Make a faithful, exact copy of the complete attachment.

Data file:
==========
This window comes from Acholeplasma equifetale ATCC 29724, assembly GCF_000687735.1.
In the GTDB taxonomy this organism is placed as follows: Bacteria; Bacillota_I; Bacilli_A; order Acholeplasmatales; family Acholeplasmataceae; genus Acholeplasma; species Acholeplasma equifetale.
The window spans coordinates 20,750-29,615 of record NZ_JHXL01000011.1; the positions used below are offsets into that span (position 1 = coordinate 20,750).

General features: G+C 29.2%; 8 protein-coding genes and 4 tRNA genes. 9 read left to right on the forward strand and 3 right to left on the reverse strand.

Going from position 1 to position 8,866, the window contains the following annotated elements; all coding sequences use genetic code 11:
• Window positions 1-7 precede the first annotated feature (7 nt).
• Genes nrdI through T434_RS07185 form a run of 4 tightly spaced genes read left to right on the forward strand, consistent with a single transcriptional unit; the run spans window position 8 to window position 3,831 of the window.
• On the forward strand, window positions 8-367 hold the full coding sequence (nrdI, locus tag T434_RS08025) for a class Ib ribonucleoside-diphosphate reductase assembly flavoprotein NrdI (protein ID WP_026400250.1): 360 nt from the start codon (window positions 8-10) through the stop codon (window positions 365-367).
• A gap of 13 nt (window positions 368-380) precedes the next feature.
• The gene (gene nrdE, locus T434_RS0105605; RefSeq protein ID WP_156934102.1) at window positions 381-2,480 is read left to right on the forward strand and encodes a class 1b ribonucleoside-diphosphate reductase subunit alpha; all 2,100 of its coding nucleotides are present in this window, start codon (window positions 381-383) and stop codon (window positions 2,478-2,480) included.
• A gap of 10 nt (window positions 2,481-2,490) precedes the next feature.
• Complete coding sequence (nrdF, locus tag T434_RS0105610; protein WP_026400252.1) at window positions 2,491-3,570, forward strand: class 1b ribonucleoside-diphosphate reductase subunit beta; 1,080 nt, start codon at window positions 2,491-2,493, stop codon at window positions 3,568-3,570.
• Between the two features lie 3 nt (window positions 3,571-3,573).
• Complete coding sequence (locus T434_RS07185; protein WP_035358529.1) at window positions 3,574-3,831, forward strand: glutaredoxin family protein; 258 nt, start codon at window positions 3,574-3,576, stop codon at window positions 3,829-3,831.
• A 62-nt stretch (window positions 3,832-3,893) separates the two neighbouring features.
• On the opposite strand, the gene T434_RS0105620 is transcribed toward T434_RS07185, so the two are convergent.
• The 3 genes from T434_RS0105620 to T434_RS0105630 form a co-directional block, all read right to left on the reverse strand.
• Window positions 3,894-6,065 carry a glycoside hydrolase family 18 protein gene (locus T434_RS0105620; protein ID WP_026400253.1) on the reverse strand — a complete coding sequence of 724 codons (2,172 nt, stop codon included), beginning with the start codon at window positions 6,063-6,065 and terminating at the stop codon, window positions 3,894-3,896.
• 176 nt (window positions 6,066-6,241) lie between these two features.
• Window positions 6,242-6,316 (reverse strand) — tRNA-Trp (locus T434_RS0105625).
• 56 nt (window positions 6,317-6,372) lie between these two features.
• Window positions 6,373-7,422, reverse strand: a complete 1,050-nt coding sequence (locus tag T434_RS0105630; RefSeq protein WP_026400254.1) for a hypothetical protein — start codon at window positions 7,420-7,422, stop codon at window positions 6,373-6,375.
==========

This window comes from Acholeplasma equifetale ATCC 29724, assembly GCF_000687735.1.
In the GTDB taxonomy this organism is placed as follows: Bacteria; Bacillota_I; Bacilli_A; order Acholeplasmatales; family Acholeplasmataceae; genus Acholeplasma; species Acholeplasma equifetale.
The window spans coordinates 20,750-29,615 of record NZ_JHXL01000011.1; the positions used below are offsets into that span (position 1 = coordinate 20,750).

General features: G+C 29.2%; 8 protein-coding genes and 4 tRNA genes. 9 read left to right on the forward strand and 3 right to left on the reverse strand.

Going from position 1 to position 8,866, the window contains the following annotated elements; all coding sequences use genetic code 11:
• Window positions 1-7 precede the first annotated feature (7 nt).
• Genes nrdI through T434_RS07185 form a run of 4 tightly spaced genes read left to right on the forward strand, consistent with a single transcriptional unit; the run spans window position 8 to window position 3,831 of the window.
• On the forward strand, window positions 8-367 hold the full coding sequence (nrdI, locus tag T434_RS08025) for a class Ib ribonucleoside-diphosphate reductase assembly flavoprotein NrdI (protein ID WP_026400250.1): 360 nt from the start codon (window positions 8-10) through the stop codon (window positions 365-367).
• A gap of 13 nt (window positions 368-380) precedes the next feature.
• The gene (gene nrdE, locus T434_RS0105605; RefSeq protein ID WP_156934102.1) at window positions 381-2,480 is read left to right on the forward strand and encodes a class 1b ribonucleoside-diphosphate reductase subunit alpha; all 2,100 of its coding nucleotides are present in this window, start codon (window positions 381-383) and stop codon (window positions 2,478-2,480) included.
• A gap of 10 nt (window positions 2,481-2,490) precedes the next feature.
• Complete coding sequence (nrdF, locus tag T434_RS0105610; protein WP_026400252.1) at window positions 2,491-3,570, forward strand: class 1b ribonucleoside-diphosphate reductase subunit beta; 1,080 nt, start codon at window positions 2,491-2,493, stop codon at window positions 3,568-3,570.
• Between the two features lie 3 nt (window positions 3,571-3,573).
• Complete coding sequence (locus T434_RS07185; protein WP_035358529.1) at window positions 3,574-3,831, forward strand: glutaredoxin family protein; 258 nt, start codon at window positions 3,574-3,576, stop codon at window positions 3,829-3,831.
• A 62-nt stretch (window positions 3,832-3,893) separates the two neighbouring features.
• On the opposite strand, the gene T434_RS0105620 is transcribed toward T434_RS07185, so the two are convergent.
• The 3 genes from T434_RS0105620 to T434_RS0105630 form a co-directional block, all read right to left on the reverse strand.
• Window positions 3,894-6,065 carry a glycoside hydrolase family 18 protein gene (locus T434_RS0105620; protein ID WP_026400253.1) on the reverse strand — a complete coding sequence of 724 codons (2,172 nt, stop codon included), beginning with the start codon at window positions 6,063-6,065 and terminating at the stop codon, window positions 3,894-3,896.
• 176 nt (window positions 6,066-6,241) lie between these two features.
• Window positions 6,242-6,316 (reverse strand) — tRNA-Trp (locus T434_RS0105625).
• 56 nt (window positions 6,317-6,372) lie between these two features.
• Window positions 6,373-7,422, reverse strand: a complete 1,050-nt coding sequence (locus tag T434_RS0105630; RefSeq protein WP_026400254.1) for a hypothetical protein — start codon at window positions 7,420-7,422, stop codon at window positions 6,373-6,375.